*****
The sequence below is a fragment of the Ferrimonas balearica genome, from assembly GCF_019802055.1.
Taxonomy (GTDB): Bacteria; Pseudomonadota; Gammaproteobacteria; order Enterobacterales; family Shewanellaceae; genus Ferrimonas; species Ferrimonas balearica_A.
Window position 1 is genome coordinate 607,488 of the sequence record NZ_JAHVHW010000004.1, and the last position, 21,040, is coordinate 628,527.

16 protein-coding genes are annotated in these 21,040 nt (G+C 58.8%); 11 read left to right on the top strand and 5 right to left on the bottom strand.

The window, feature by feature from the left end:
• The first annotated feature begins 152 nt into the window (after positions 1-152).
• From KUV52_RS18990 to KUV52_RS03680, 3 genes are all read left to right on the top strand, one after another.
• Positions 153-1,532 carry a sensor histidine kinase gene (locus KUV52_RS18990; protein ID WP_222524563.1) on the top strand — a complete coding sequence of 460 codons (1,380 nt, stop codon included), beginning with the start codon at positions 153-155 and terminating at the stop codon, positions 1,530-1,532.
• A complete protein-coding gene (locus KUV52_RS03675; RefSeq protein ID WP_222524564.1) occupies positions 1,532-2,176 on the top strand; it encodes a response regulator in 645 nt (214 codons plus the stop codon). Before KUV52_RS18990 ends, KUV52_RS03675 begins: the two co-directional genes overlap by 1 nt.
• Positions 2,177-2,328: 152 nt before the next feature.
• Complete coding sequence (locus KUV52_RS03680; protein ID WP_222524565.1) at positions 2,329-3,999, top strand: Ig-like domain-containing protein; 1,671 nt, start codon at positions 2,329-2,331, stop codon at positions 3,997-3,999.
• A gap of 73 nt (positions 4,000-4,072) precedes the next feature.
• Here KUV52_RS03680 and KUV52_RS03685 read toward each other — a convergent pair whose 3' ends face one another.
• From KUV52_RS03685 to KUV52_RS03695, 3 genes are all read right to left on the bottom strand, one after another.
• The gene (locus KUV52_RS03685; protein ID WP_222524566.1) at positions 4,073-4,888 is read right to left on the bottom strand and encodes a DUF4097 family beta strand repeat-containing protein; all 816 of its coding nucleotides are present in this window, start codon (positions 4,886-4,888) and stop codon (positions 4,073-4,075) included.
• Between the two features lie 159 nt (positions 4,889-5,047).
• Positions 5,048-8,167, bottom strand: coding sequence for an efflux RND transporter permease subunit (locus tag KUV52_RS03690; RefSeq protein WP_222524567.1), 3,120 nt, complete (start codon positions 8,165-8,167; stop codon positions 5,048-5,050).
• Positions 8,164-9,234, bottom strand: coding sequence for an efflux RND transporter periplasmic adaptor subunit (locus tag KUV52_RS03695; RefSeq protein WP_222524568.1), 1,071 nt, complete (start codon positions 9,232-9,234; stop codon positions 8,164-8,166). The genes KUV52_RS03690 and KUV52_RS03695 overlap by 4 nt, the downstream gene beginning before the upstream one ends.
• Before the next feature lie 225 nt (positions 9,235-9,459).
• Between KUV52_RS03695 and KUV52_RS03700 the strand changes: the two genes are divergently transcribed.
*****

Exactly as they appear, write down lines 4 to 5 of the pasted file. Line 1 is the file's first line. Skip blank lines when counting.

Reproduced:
16 protein-coding genes are annotated in these 21,040 nt (G+C 58.8%); 11 read left to right on the top strand and 5 right to left on the bottom strand.

The window, feature by feature from the left end: